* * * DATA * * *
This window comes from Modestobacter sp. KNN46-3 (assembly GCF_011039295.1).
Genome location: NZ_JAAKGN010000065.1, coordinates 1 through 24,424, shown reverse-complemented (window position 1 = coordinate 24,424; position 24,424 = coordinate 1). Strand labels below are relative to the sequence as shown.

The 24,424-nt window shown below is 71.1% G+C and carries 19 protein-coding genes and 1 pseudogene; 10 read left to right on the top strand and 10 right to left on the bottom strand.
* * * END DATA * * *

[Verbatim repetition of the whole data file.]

This window comes from Modestobacter sp. KNN46-3 (assembly GCF_011039295.1).
Genome location: NZ_JAAKGN010000065.1, coordinates 1 through 24,424, shown reverse-complemented (window position 1 = coordinate 24,424; position 24,424 = coordinate 1). Strand labels below are relative to the sequence as shown.

The 24,424-nt window shown below is 71.1% G+C and carries 19 protein-coding genes and 1 pseudogene; 10 read left to right on the top strand and 10 right to left on the bottom strand.